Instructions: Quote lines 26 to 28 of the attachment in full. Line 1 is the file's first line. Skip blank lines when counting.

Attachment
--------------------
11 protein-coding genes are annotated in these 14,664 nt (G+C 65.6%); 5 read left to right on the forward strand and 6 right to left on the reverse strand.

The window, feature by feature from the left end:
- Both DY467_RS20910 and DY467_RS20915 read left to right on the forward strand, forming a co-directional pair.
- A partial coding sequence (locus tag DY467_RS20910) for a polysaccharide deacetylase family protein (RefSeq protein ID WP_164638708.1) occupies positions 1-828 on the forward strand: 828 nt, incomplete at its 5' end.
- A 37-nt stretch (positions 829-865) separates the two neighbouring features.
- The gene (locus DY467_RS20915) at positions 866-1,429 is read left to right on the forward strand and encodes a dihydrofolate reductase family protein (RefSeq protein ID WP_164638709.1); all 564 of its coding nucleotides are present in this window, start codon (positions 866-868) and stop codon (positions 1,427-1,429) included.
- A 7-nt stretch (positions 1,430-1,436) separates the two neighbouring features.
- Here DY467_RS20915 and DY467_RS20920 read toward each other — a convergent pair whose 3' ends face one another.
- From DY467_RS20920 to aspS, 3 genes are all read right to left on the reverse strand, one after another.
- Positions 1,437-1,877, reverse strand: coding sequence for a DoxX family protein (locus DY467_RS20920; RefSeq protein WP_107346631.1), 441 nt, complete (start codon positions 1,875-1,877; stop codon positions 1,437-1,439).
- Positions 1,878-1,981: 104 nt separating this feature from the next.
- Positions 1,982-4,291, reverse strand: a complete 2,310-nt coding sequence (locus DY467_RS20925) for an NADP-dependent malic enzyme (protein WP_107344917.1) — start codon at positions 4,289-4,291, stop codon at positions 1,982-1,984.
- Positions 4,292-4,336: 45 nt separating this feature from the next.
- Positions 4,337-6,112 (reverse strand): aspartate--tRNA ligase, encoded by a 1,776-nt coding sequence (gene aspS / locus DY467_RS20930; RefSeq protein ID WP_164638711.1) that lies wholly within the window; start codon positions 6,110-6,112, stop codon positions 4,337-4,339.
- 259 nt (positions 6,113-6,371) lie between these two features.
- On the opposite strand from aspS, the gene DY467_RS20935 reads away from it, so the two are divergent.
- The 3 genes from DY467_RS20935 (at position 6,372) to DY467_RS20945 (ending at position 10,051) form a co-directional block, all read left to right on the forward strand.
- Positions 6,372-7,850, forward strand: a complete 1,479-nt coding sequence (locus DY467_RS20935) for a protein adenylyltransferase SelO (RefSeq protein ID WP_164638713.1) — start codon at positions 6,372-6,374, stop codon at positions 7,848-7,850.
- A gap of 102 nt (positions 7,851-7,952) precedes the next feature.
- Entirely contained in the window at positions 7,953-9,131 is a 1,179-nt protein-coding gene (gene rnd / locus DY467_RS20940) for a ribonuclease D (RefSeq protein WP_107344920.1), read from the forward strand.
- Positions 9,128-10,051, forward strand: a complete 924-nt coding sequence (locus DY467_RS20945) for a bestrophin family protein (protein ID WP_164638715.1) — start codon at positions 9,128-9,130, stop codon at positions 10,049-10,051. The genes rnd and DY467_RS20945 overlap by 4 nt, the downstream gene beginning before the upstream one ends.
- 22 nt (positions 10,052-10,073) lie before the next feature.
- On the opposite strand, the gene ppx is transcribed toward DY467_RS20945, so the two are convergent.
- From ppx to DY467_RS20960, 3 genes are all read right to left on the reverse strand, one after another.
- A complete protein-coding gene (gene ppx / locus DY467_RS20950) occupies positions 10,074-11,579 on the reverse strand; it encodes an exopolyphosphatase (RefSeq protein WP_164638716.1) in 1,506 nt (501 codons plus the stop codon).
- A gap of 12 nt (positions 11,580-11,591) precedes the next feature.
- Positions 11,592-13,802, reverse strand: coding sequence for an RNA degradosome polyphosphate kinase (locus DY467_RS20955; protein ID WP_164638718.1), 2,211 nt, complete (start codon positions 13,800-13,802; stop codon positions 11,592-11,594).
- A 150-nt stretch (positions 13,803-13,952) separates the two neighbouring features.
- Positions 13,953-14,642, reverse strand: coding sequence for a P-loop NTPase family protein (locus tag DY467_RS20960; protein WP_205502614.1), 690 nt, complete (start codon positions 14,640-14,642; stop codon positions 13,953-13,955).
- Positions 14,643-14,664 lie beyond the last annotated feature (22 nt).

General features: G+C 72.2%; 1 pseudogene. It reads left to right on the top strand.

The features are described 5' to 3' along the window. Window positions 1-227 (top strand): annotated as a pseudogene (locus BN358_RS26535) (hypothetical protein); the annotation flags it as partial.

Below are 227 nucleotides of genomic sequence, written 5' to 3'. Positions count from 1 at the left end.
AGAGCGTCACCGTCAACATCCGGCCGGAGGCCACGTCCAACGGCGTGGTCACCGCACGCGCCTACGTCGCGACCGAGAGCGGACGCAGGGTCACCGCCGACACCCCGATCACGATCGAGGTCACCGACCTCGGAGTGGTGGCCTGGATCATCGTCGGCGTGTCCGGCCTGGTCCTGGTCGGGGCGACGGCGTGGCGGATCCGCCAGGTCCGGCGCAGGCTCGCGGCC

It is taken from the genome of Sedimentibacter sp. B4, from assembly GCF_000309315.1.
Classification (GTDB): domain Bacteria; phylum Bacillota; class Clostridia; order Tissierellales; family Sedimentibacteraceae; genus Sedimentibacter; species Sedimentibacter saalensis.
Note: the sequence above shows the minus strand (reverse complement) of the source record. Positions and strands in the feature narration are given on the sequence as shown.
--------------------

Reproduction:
- A gap of 12 nt (positions 11,580-11,591) precedes the next feature.
- Positions 11,592-13,802, reverse strand: coding sequence for an RNA degradosome polyphosphate kinase (locus DY467_RS20955; protein ID WP_164638718.1), 2,211 nt, complete (start codon positions 13,800-13,802; stop codon positions 11,592-11,594).
- A 150-nt stretch (positions 13,803-13,952) separates the two neighbouring features.